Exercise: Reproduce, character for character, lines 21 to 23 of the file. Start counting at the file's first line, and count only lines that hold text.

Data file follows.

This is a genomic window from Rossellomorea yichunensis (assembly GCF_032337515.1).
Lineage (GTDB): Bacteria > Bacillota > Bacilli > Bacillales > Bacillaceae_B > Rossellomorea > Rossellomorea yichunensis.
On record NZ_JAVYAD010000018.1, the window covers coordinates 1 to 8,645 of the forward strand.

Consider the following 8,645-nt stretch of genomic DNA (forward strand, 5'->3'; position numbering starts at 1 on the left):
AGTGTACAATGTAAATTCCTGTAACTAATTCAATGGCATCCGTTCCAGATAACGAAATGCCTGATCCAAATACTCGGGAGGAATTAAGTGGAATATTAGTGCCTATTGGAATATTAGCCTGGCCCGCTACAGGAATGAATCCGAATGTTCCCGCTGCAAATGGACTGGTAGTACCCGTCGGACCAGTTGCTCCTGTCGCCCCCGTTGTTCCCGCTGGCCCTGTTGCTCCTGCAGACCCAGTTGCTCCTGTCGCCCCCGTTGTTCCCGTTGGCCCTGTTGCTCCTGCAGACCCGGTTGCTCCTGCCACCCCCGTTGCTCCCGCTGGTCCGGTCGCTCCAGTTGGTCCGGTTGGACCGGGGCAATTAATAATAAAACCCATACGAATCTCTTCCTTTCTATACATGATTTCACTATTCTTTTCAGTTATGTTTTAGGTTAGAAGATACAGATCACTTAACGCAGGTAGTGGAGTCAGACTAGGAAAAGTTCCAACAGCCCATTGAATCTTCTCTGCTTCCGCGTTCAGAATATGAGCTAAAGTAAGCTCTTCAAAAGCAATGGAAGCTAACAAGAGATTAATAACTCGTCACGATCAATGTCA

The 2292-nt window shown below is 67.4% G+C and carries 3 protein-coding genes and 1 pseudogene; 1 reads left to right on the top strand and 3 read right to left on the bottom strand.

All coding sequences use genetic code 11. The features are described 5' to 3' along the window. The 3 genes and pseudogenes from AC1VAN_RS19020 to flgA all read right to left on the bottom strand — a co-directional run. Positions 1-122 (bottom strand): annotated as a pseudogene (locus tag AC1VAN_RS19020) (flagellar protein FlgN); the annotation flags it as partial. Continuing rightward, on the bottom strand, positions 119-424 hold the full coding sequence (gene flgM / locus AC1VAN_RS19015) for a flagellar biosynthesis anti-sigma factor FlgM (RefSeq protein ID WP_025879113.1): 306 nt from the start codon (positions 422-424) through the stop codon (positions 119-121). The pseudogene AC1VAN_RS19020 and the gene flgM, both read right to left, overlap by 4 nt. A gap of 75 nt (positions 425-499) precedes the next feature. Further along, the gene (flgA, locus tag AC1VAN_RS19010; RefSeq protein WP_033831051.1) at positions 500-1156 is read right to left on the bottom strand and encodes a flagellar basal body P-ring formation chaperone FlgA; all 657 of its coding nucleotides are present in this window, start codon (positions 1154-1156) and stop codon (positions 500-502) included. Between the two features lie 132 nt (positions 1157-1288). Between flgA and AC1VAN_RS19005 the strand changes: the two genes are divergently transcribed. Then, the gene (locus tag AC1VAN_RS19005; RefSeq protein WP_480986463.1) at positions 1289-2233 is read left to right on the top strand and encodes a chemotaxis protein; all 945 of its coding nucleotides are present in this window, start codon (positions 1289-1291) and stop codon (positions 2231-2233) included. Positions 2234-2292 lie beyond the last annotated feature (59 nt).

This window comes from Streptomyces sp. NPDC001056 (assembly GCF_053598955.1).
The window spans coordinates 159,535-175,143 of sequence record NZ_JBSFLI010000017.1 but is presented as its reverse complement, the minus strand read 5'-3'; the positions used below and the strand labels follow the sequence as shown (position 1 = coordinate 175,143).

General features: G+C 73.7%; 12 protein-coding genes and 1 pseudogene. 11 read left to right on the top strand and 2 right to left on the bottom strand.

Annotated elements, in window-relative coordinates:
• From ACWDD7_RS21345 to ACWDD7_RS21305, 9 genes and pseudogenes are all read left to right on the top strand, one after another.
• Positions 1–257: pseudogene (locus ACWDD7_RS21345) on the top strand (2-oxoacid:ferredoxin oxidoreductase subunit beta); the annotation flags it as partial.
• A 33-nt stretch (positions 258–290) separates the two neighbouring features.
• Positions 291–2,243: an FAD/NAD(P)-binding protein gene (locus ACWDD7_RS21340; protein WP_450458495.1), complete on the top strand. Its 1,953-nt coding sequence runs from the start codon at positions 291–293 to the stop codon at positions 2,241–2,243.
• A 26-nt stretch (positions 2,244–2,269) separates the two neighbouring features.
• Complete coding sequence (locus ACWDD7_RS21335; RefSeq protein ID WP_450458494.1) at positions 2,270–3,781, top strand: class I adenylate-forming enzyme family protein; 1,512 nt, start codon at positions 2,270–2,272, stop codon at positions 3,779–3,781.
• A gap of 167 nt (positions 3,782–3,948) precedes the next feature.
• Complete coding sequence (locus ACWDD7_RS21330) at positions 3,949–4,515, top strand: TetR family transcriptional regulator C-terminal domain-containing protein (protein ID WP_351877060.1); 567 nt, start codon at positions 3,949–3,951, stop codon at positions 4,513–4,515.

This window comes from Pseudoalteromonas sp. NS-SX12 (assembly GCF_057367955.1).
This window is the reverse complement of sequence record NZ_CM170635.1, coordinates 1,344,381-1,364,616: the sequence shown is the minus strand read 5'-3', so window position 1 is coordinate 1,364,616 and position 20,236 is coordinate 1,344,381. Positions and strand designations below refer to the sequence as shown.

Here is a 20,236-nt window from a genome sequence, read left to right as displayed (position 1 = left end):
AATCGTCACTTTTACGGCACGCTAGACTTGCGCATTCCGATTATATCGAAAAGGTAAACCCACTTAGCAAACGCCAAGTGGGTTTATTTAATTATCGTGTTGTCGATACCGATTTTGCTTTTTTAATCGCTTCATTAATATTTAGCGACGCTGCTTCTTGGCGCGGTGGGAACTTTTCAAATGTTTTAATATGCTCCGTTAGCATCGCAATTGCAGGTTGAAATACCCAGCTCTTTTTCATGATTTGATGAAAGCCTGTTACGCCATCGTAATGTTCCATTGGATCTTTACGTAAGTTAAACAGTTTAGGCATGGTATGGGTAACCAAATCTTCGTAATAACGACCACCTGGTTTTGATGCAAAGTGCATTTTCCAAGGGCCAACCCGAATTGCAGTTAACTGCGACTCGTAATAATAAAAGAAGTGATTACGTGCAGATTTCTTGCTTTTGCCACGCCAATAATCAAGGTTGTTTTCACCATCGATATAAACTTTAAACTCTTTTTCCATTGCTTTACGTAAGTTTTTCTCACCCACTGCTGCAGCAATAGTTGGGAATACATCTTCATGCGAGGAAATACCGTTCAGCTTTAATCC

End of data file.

This window is the reverse complement of sequence record NZ_CM170635.1, coordinates 1,344,381-1,364,616: the sequence shown is the minus strand read 5'-3', so window position 1 is coordinate 1,364,616 and position 20,236 is coordinate 1,344,381. Positions and strand designations below refer to the sequence as shown.

Here is a 20,236-nt window from a genome sequence, read left to right as displayed (position 1 = left end):
AATCGTCACTTTTACGGCACGCTAGACTTGCGCATTCCGATTATATCGAAAAGGTAAACCCACTTAGCAAACGCCAAGTGGGTTTATTTAATTATCGTGTTGTCGATACCGATTTTGCTTTTTTAATCGCTTCATTAATATTTAGCGACGCTGCTTCTTGGCGCGGTGGGAACTTTTCAAATGTTTTAATATGCTCCGTTAGCATCGCAATTGCAGGTTGAAATACCCAGCTCTTTTTCATGATTTGATGAAAGCCTGTTACGCCATCGTAATGTTCCATTGGATCTTTACGTAAGTTAAACAGTTTAGGCATGGTATGGGTAACCAAATCTTCGTAATAACGACCACCTGGTTTTGATGCAAAGTGCATTTTCCAAGGGCCAACCCGAATTGCAGTTAACTGCGACTCGTAATAATAAAAGAAGTGATTACGTGCAGATTTCTTGCTTTTGCCACGCCAATAATCAAGGTTGTTTTCACCATCGATATAAACTTTAAACTCTTTTTCCATTGCTTTACGTAAGTTTTTCTCACCCACTGCTGCAGCAATAGTTGGGAATACATCTTCATGCGAGGAAATACCGTTCAGCTTTAATCC